The Commons’ People

Gordon Marsden on the origins and future of the project to chart the history of the Houses of Parliament.

Britain’s institutions may be world famous – but the pressure to examine how they tick and to update them grows apace. Since Diana’s death last year the debate on reinventing the monarchy has intensified and now runs in tandem with the new Blair government’s commitment to modernising Britain, seen most concretely in major constitutional changes – a parliament for Scotland (the first for nearly 300 years), assemblies for Wales and London (the latter with an elected mayor) and squaring up to reform – and potential replacement – of the House of Lords.

Alongside, the packaging of British traditions is gaining a modern edge. Parliament can now be viewed on video, and MPs and peers are discovering new audiences for their speeches via cable and satellite. Madam Speaker finds herself cult viewing world-wide. Internet websites allowed friends of mine to look up my parliamentary details while in the Seychelles. Now Parliament’s own ‘company history’ has gone hi-tech, with the launch on CD-Rom of all seven multi-volume sections of the History of Parliament so far published in book form.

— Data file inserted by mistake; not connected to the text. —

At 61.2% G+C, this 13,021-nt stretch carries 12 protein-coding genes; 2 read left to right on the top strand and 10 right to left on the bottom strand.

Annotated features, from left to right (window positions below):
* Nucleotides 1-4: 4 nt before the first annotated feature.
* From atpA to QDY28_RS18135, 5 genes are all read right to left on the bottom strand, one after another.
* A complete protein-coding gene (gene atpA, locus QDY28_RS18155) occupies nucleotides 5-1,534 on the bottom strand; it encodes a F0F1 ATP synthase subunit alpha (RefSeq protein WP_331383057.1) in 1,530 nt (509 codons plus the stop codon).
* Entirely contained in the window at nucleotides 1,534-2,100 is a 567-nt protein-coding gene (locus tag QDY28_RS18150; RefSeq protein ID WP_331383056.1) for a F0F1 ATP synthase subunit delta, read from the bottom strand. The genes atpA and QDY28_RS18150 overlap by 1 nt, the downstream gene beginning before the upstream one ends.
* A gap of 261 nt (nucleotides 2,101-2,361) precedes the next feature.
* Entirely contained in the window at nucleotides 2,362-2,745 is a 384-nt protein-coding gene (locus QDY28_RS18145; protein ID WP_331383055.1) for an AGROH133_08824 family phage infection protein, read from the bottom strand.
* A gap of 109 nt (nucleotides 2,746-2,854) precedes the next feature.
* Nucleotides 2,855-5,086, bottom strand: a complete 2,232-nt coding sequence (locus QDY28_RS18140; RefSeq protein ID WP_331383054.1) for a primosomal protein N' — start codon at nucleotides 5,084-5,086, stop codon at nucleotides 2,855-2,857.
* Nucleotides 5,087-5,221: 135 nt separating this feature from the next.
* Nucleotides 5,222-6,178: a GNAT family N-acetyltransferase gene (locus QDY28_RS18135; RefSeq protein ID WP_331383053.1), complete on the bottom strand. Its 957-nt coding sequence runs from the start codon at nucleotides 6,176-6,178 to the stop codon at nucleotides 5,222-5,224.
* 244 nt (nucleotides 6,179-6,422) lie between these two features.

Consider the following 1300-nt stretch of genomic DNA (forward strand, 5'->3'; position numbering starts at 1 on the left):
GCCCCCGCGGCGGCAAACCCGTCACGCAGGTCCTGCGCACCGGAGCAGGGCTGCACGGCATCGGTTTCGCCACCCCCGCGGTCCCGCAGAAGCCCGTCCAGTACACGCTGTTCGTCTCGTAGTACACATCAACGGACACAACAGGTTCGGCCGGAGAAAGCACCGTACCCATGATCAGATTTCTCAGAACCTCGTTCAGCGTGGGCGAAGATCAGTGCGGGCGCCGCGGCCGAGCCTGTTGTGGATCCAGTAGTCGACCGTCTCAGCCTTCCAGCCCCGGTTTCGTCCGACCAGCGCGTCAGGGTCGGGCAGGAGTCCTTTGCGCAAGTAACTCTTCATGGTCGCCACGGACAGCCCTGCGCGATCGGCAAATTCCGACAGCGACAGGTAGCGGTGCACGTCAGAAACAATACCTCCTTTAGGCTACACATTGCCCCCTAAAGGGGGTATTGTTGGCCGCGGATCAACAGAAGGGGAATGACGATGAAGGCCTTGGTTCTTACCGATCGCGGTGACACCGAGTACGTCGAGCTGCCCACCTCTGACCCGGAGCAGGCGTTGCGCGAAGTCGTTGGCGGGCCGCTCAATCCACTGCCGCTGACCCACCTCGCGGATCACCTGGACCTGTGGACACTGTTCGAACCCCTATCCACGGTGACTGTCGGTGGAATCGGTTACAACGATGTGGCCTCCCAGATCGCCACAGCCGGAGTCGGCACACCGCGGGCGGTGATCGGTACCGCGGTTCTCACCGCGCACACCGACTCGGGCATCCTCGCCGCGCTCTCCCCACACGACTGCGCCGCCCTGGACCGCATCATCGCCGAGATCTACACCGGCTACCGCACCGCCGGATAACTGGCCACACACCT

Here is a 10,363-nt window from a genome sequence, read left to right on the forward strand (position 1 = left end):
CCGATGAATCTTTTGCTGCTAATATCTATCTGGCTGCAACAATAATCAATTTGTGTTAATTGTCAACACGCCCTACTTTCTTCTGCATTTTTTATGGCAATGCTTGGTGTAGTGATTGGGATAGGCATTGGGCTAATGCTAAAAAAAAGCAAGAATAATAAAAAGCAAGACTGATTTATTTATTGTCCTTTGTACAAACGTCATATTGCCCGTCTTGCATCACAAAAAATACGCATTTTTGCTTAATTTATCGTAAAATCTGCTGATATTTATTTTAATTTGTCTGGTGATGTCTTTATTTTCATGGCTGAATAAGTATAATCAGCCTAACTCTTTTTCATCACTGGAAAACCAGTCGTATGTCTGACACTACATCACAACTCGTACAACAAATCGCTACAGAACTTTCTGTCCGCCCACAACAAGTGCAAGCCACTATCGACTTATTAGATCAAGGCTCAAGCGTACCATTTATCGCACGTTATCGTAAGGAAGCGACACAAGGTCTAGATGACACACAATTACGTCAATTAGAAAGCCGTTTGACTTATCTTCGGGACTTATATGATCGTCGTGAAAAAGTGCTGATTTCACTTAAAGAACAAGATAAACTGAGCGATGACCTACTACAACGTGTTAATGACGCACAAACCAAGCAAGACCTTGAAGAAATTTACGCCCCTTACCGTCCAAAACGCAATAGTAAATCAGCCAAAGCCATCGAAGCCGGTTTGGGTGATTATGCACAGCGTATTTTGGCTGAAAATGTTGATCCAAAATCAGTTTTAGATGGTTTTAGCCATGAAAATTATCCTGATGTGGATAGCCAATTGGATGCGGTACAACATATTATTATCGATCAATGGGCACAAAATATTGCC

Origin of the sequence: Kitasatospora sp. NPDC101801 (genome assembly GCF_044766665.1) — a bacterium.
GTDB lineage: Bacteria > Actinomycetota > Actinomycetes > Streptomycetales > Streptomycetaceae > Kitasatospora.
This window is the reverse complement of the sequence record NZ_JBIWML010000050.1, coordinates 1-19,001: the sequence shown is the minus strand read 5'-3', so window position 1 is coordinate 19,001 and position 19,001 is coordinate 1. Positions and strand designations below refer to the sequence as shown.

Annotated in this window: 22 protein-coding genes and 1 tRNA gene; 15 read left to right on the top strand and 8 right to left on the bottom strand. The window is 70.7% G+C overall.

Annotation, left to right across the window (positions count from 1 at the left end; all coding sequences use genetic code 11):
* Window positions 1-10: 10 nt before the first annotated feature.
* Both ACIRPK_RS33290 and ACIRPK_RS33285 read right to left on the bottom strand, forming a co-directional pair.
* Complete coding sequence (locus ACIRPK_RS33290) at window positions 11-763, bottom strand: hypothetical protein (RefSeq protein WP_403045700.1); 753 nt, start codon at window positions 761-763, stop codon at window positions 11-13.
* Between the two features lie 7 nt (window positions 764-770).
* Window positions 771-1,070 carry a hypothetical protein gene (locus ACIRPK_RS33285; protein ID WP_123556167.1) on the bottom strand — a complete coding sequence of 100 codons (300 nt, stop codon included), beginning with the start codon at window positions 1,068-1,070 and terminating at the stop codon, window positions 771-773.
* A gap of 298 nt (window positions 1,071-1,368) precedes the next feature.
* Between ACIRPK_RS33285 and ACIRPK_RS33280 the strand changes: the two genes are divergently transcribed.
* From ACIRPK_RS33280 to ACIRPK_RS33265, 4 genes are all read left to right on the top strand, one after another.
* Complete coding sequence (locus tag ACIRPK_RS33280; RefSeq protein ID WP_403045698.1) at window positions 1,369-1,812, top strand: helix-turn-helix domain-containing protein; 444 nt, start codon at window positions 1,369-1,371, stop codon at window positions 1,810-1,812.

Such a format – as well as bringing relief to groaning library shelves – also brings new ways to access patterns and connections from the History’s mass of material, just as computerising the Domesday Book has enabled historians to gain added value from that historical icon. The CD-Rom also reminds, and in many cases informs for the first time, the outside world of the existence of a project whose own ‘history’ offers insight into the changing historiography and self-image of a ‘Great British Institution’ over the past sixty years.

Hundreds of thousands of tourists take home ‘Wedgwood’ from Britain every year as a ceramic memento of Beefeater tradition. Appropriately it was a Wedgwood MP for Staffordshire and scion of the pottery family who inspired the History of Parliament project back in the 1930s.

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